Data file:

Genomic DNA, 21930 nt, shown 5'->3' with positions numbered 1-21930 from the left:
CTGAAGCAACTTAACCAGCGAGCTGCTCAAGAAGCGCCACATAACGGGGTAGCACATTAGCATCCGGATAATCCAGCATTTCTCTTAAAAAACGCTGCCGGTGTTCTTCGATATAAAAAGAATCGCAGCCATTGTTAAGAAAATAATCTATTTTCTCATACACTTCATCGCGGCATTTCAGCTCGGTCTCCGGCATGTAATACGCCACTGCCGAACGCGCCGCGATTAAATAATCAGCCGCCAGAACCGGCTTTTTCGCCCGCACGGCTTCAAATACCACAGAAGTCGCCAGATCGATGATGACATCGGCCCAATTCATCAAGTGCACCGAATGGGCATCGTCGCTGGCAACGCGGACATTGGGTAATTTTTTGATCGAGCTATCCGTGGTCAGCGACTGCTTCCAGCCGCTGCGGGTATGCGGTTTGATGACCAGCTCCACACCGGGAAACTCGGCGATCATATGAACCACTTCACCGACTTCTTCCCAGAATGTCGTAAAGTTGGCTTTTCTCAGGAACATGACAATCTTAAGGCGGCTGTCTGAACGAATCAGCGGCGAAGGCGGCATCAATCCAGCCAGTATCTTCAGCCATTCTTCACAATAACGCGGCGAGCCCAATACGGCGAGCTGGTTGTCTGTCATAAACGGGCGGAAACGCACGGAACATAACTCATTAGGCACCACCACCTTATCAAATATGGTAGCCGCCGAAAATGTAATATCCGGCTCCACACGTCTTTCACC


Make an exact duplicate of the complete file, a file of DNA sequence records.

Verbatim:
Genomic DNA, 21930 nt, shown 5'->3' with positions numbered 1-21930 from the left:
CTGAAGCAACTTAACCAGCGAGCTGCTCAAGAAGCGCCACATAACGGGGTAGCACATTAGCATCCGGATAATCCAGCATTTCTCTTAAAAAACGCTGCCGGTGTTCTTCGATATAAAAAGAATCGCAGCCATTGTTAAGAAAATAATCTATTTTCTCATACACTTCATCGCGGCATTTCAGCTCGGTCTCCGGCATGTAATACGCCACTGCCGAACGCGCCGCGATTAAATAATCAGCCGCCAGAACCGGCTTTTTCGCCCGCACGGCTTCAAATACCACAGAAGTCGCCAGATCGATGATGACATCGGCCCAATTCATCAAGTGCACCGAATGGGCATCGTCGCTGGCAACGCGGACATTGGGTAATTTTTTGATCGAGCTATCCGTGGTCAGCGACTGCTTCCAGCCGCTGCGGGTATGCGGTTTGATGACCAGCTCCACACCGGGAAACTCGGCGATCATATGAACCACTTCACCGACTTCTTCCCAGAATGTCGTAAAGTTGGCTTTTCTCAGGAACATGACAATCTTAAGGCGGCTGTCTGAACGAATCAGCGGCGAAGGCGGCATCAATCCAGCCAGTATCTTCAGCCATTCTTCACAATAACGCGGCGAGCCCAATACGGCGAGCTGGTTGTCTGTCATAAACGGGCGGAAACGCACGGAACATAACTCATTAGGCACCACCACCTTATCAAATATGGTAGCCGCCGAAAATGTAATATCCGGCTCCACACGTCTTTCACC